U.S. Gulf Coast authorities have issued more severe warnings as Hurricane Ida is expected to bring heavy rain, tidal surge to much of the Louisiana coastline and winds of up to 140 mph (225 km/h). (140 mph) in the area this weekend.
Forecasters said the storm could make landfall in the United States on Sunday as an “extremely dangerous” Category 4 storm on the five-step Saffir-Simpson scale.
The National Hurricane Center (NHC) in Miami said in an update at 7 p.m. CDT Saturday (0000 GMT Sunday) that the storm was located about 460 kilometers (285 miles) southeast of Houma, Louisiana, and had a sustained maximum. winds of 165 km/h (105 mph).
The hurricane is expected to bring “life-threatening storm surge, potentially catastrophic wind damage and torrential rain” to the northern Gulf Coast beginning Sunday morning, the NHC said.
“Ida is expected to be an extremely dangerous major hurricane as it approaches the northern Gulf Coast on Sunday,” the agency said earlier in the day, adding that preparations for the storm should be “rushed until their term”.
“Today is over,” Jamie Rhome, acting deputy director of the NHC, also said on Saturday. “If you’re on the Louisiana-Mississippi coast, you really, really have to go, because today is all about protecting life and property.”
Authorities have issued a combination of voluntary and mandatory evacuations for cities and communities across the region, including New Orleans, where a mid-morning advisory told residents that “if you plan to evacuate, do it now”.
Traffic was heavy on westbound roads out of town early Saturday, and most gas stations in New Orleans and its suburbs were out of gas. The few still open had lines of more than a dozen cars and a wait time of almost an hour.
Louisiana Gov. John Bel Edwards said Saturday that Ida “is a dangerous storm, and our window to prepare is closing quickly.”
“We have a very serious situation on our hands,” Edwards said during a briefing. “This will be one of the strongest hurricanes to hit the state of Louisiana since at least the 1850s.”
Mike Laurent of Marrero, Louisiana, filled a dozen cans of gas for his generator and those belonging to friends and family. Laurent said he and his family plan to ride out the storm at home despite concerns about the ability of the levee near his home to hold. It was reinforced after Hurricane Katrina in 2005.
“I don’t think he’s ever been tested the way he will be tomorrow or Monday,” he told the Associated Press news agency.
“I bought a dozen life jackets, just in case,” he said. “I hope I can bring them back. I hope not to have to use them. But I’d rather have it and not need it than need it and not have it.
These are the latest updates from @NWSNewOrleans. Hurricane #Ida is a dangerous storm, and our preparedness window is closing quickly. Continue to pay attention to local news and heed warnings from local authorities. #lagov #lawx pic.twitter.com/56FUc53JZc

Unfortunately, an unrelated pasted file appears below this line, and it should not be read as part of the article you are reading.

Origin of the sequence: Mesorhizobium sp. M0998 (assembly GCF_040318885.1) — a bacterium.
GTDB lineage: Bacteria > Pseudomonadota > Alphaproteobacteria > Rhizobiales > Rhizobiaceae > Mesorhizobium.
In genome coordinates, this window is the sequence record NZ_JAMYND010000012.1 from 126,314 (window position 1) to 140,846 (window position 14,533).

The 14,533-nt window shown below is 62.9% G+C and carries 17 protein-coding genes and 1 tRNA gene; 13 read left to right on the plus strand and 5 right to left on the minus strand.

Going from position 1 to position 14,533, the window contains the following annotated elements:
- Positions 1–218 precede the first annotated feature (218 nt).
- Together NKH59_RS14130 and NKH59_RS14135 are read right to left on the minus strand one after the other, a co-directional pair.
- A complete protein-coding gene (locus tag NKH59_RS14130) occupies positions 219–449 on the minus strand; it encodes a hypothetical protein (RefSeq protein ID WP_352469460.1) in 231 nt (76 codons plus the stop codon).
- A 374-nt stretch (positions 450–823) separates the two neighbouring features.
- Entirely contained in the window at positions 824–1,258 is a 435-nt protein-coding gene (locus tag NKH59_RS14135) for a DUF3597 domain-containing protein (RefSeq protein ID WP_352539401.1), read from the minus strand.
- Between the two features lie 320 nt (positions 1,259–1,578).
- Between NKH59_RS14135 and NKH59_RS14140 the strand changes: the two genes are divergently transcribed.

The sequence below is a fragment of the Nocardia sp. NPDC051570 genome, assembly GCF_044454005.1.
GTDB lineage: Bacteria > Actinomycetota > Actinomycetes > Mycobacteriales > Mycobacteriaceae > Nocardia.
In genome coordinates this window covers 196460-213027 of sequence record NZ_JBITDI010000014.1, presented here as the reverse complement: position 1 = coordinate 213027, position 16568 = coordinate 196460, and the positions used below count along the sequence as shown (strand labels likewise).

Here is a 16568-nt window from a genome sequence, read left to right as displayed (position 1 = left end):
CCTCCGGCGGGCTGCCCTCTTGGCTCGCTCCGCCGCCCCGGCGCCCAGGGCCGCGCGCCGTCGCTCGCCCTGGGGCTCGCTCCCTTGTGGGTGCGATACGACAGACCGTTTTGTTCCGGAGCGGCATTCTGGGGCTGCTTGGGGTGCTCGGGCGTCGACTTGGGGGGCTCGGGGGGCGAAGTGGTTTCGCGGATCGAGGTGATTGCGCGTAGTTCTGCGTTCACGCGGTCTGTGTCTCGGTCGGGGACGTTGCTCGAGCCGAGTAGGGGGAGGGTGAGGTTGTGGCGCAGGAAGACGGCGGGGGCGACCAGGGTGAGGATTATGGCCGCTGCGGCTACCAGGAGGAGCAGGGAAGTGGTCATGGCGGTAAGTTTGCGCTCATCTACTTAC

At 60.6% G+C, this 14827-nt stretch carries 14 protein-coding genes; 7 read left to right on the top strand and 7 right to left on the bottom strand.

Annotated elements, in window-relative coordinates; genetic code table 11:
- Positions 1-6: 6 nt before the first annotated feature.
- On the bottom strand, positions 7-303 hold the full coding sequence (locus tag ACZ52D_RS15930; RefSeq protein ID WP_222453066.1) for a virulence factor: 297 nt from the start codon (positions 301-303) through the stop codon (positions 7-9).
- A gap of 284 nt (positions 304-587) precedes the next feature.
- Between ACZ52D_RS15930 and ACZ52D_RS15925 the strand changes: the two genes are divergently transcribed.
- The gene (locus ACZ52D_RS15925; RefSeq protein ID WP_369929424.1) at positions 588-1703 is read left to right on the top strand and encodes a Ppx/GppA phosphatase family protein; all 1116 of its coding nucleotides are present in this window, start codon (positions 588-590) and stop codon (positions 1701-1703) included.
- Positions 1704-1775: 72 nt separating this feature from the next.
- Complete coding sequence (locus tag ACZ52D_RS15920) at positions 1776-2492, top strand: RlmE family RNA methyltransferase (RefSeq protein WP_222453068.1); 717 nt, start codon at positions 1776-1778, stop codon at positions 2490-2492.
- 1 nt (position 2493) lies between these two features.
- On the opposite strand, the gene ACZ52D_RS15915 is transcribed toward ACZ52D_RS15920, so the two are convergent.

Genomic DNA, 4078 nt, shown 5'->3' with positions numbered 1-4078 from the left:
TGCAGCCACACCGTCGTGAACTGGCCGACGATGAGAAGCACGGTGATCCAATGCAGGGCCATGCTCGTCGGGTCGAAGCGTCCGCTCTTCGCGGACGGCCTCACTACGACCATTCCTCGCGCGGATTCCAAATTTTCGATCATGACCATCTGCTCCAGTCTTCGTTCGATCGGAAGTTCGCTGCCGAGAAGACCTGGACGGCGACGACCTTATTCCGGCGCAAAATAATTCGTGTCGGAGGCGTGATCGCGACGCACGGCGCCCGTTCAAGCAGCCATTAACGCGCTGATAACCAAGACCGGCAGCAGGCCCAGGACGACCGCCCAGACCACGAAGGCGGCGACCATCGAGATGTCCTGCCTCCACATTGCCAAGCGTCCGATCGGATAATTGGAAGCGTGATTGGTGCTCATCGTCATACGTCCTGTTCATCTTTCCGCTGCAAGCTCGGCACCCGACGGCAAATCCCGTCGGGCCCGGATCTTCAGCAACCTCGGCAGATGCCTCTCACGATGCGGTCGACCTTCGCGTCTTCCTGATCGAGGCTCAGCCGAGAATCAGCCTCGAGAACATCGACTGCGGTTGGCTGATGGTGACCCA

— John Bel Edwards (@LouisianaGov) August 28, 2021
“The absolute worst place”
The storm is expected to make landfall on the exact date Hurricane Katrina devastated much of the Gulf Coast 16 years ago. But while Katrina was a Category 3 when it made landfall southwest of New Orleans, Ida is expected to reach an extremely dangerous Category 4 hurricane.
Hurricane Ida “is going to do more damage to industries than Katrina” because the storm’s projected path has it hitting a vital industrial corridor between New Orleans and Baton Rouge, meteorologist Jeff Masters said.
He said Ida is expected to pass through “the absolute worst place for a hurricane.”
“It is planned to follow the industrial corridor between Baton Rouge and New Orleans, which is one of the key infrastructure regions of the United States, essential to the economy, there are hundreds of major industrial sites there down, I mean petrochemical sites, three of America’s 15 largest ports a nuclear plant,” Masters told AP.
“You will probably close the Mississippi River to barge traffic for several weeks. It’s going to do a lot of damage to the infrastructure there.
US President Joe Biden held a conference call with the governors of Louisiana, Alabama and Mississippi, as well as federal emergency response officials, on Friday ahead of the hurricane’s expected landfall.
“They discussed the need for residents in the path of the storm to prepare now for significant impacts given the intensity of the storm and the expected precipitation and storm surge,” the White House said in a statement. press release on the meeting.
Biden said Saturday that 500 federal emergency response officers were in Texas and Louisiana responding to the storm. Aid workers have “coordinated closely with electric utilities to restore power as soon as possible,” Biden said during a briefing with Federal Emergency Management Agency (FEMA) officials.